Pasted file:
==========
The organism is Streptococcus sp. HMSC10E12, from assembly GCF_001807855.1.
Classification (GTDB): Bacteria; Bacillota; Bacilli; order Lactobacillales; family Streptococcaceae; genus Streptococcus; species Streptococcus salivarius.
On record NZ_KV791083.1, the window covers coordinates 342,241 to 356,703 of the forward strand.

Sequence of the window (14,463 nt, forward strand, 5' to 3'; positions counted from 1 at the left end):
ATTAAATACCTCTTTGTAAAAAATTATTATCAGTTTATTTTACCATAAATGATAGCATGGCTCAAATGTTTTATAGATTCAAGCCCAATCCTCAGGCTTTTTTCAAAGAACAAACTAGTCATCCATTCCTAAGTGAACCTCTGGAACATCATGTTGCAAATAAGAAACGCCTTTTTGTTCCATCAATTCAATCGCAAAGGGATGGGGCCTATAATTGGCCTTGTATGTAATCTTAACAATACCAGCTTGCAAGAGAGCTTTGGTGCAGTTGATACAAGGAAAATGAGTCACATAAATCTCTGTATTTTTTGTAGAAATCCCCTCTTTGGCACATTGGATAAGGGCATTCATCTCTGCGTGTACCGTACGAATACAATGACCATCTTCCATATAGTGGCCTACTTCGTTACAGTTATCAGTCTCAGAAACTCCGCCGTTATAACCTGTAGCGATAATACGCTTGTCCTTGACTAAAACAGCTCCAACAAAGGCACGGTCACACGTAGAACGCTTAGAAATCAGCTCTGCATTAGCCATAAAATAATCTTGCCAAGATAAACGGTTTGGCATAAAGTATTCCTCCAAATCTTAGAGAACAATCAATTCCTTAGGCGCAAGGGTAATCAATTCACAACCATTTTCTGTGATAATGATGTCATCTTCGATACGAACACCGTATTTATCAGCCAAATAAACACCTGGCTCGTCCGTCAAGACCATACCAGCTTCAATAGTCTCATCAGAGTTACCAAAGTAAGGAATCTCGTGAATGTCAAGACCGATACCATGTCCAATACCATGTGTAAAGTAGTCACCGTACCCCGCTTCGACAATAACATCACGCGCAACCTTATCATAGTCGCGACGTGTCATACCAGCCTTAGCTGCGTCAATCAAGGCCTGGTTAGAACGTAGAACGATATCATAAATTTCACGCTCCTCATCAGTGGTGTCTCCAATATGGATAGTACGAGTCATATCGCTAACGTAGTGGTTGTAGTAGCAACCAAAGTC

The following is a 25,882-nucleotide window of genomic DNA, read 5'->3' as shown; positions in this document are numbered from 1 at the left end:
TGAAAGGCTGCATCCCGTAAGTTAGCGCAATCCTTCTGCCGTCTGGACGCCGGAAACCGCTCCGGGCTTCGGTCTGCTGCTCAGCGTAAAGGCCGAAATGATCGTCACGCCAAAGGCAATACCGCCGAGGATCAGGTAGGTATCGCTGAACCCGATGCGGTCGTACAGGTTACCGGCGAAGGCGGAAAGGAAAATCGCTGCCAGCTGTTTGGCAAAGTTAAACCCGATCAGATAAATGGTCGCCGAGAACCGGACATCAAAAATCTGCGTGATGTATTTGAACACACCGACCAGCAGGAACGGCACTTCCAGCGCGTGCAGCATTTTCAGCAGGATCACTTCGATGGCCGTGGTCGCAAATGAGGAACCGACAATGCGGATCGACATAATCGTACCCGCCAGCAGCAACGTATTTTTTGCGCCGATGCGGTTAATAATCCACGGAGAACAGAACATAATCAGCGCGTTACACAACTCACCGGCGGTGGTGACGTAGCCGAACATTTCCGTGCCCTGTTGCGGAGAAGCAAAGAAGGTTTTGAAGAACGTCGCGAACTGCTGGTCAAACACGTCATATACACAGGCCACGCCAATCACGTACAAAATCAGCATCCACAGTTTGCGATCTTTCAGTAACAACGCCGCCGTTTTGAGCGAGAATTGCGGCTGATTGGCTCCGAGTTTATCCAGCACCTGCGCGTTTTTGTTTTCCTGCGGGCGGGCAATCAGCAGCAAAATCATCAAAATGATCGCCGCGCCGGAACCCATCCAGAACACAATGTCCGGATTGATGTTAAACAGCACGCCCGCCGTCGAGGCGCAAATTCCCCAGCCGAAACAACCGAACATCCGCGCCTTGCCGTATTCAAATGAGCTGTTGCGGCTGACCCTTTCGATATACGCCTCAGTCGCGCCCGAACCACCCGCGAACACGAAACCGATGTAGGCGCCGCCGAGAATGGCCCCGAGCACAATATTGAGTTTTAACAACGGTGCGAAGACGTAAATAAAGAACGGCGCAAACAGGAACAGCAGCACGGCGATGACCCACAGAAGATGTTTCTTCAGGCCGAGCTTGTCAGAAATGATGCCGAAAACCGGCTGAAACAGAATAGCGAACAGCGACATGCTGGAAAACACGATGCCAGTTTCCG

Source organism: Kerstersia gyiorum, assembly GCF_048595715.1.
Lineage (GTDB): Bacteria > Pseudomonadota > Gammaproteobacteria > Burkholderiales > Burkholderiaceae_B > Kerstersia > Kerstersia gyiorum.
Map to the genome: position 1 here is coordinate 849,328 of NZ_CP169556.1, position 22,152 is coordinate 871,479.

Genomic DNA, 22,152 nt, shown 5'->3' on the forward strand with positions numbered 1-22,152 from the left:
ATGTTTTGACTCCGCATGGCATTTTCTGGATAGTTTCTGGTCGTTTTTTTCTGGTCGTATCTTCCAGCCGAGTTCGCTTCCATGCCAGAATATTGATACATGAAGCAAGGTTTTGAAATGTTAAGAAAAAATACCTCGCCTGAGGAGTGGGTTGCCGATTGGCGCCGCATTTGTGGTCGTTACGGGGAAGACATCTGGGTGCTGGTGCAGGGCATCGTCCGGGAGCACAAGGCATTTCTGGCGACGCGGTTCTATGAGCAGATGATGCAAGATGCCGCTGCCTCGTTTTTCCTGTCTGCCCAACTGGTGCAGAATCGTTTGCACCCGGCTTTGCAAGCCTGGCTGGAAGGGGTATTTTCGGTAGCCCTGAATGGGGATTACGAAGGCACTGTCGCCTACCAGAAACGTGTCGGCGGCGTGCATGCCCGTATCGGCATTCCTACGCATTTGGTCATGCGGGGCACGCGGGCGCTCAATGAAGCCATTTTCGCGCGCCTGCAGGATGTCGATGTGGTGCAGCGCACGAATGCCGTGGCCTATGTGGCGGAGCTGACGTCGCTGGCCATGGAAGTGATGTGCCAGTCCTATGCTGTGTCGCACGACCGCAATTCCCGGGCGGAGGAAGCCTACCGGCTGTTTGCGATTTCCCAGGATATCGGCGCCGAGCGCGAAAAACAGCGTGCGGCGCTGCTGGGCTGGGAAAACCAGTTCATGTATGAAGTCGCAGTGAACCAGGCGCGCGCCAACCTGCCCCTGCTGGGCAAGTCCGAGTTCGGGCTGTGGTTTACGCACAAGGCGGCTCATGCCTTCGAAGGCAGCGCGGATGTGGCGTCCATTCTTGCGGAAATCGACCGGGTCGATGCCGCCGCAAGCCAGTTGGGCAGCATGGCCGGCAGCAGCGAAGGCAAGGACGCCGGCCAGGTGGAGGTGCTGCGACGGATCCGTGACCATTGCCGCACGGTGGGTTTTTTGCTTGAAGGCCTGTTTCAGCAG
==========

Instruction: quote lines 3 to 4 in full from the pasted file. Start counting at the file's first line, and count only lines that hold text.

On record NZ_KV791083.1, the window covers coordinates 342,241 to 356,703 of the forward strand.

Sequence of the window (14,463 nt, forward strand, 5' to 3'; positions counted from 1 at the left end):